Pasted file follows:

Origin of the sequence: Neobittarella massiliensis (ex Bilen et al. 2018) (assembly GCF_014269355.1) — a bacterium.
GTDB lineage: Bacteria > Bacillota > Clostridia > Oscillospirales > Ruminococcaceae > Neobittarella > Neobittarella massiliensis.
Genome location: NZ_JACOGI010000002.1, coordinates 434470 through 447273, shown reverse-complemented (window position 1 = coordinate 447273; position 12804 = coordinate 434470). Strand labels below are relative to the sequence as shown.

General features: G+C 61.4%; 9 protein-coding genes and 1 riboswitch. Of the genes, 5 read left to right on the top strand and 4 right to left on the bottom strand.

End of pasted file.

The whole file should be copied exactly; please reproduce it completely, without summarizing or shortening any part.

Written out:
Origin of the sequence: Neobittarella massiliensis (ex Bilen et al. 2018) (assembly GCF_014269355.1) — a bacterium.
GTDB lineage: Bacteria > Bacillota > Clostridia > Oscillospirales > Ruminococcaceae > Neobittarella > Neobittarella massiliensis.
Genome location: NZ_JACOGI010000002.1, coordinates 434470 through 447273, shown reverse-complemented (window position 1 = coordinate 447273; position 12804 = coordinate 434470). Strand labels below are relative to the sequence as shown.

General features: G+C 61.4%; 9 protein-coding genes and 1 riboswitch. Of the genes, 5 read left to right on the top strand and 4 right to left on the bottom strand.